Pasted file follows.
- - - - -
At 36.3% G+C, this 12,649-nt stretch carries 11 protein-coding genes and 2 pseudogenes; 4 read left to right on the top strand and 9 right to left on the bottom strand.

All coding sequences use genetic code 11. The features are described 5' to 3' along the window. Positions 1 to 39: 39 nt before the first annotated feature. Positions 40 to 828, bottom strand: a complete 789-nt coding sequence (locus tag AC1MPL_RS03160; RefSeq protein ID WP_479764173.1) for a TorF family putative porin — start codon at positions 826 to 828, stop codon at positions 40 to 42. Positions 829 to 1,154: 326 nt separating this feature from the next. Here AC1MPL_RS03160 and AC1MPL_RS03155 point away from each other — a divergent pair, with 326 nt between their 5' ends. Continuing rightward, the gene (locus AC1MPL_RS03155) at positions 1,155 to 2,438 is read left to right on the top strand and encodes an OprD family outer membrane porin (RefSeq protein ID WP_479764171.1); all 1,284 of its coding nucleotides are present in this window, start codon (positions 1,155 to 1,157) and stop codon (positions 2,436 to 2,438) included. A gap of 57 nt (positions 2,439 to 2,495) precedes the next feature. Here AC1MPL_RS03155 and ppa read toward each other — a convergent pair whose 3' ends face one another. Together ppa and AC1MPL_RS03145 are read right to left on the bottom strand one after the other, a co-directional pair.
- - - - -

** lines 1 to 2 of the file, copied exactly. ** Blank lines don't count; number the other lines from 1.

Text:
At 36.3% G+C, this 12,649-nt stretch carries 11 protein-coding genes and 2 pseudogenes; 4 read left to right on the top strand and 9 right to left on the bottom strand.

All coding sequences use genetic code 11. The features are described 5' to 3' along the window. Positions 1 to 39: 39 nt before the first annotated feature. Positions 40 to 828, bottom strand: a complete 789-nt coding sequence (locus tag AC1MPL_RS03160; RefSeq protein ID WP_479764173.1) for a TorF family putative porin — start codon at positions 826 to 828, stop codon at positions 40 to 42. Positions 829 to 1,154: 326 nt separating this feature from the next. Here AC1MPL_RS03160 and AC1MPL_RS03155 point away from each other — a divergent pair, with 326 nt between their 5' ends. Continuing rightward, the gene (locus AC1MPL_RS03155) at positions 1,155 to 2,438 is read left to right on the top strand and encodes an OprD family outer membrane porin (RefSeq protein ID WP_479764171.1); all 1,284 of its coding nucleotides are present in this window, start codon (positions 1,155 to 1,157) and stop codon (positions 2,436 to 2,438) included. A gap of 57 nt (positions 2,439 to 2,495) precedes the next feature. Here AC1MPL_RS03155 and ppa read toward each other — a convergent pair whose 3' ends face one another. Together ppa and AC1MPL_RS03145 are read right to left on the bottom strand one after the other, a co-directional pair.